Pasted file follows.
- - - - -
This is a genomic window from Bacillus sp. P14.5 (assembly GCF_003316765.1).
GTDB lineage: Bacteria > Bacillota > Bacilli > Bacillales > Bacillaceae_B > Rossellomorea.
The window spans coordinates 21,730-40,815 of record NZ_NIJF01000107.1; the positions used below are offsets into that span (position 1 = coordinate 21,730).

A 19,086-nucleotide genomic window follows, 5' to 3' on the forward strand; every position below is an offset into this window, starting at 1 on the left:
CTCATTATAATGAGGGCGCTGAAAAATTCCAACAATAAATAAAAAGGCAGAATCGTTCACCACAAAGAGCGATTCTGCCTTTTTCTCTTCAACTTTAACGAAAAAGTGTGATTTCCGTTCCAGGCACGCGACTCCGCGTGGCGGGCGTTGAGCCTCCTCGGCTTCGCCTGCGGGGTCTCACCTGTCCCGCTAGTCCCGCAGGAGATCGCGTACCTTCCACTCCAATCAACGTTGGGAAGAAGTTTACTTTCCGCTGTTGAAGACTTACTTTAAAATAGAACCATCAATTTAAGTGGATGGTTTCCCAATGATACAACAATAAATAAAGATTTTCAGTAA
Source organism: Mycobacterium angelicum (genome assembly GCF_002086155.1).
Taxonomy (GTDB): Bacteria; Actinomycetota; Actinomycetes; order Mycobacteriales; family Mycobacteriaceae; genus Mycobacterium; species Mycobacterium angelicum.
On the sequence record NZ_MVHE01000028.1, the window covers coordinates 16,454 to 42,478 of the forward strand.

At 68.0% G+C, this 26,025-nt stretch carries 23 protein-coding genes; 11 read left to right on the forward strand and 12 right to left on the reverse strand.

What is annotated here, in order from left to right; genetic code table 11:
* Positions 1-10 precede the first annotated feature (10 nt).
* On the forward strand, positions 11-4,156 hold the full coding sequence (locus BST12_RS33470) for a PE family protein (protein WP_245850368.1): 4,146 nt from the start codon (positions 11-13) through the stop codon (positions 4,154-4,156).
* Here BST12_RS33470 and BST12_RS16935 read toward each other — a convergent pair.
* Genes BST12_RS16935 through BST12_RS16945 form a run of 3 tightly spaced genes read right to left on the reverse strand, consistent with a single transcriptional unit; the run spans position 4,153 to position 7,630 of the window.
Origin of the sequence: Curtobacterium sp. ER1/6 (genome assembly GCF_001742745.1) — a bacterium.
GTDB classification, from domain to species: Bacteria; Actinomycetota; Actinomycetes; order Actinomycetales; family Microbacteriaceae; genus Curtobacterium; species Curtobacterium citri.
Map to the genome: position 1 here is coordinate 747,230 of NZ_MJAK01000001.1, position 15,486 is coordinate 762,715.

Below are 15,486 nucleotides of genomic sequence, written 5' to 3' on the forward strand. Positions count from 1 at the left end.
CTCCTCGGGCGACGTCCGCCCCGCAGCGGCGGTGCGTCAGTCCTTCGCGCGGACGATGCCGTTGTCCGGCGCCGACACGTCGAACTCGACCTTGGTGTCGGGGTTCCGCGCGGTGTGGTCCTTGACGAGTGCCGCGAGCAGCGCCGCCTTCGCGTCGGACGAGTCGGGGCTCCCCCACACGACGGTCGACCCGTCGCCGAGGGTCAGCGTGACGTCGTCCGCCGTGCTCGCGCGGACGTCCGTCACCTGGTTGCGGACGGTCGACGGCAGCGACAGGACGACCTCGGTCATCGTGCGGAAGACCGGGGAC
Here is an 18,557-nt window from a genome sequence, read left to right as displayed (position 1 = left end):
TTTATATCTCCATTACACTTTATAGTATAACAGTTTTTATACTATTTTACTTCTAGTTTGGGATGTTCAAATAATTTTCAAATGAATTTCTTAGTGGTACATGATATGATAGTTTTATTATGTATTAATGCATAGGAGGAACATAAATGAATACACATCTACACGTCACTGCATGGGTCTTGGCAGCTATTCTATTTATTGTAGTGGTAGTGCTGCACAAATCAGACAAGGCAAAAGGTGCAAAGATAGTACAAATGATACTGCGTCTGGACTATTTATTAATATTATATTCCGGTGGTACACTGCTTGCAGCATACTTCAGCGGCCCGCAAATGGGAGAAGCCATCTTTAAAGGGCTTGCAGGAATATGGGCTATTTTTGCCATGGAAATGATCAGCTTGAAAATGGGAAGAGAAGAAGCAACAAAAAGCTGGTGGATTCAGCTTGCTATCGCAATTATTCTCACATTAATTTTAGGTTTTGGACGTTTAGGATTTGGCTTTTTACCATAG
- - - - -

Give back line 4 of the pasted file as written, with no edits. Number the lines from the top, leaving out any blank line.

A 19,086-nucleotide genomic window follows, 5' to 3' on the forward strand; every position below is an offset into this window, starting at 1 on the left: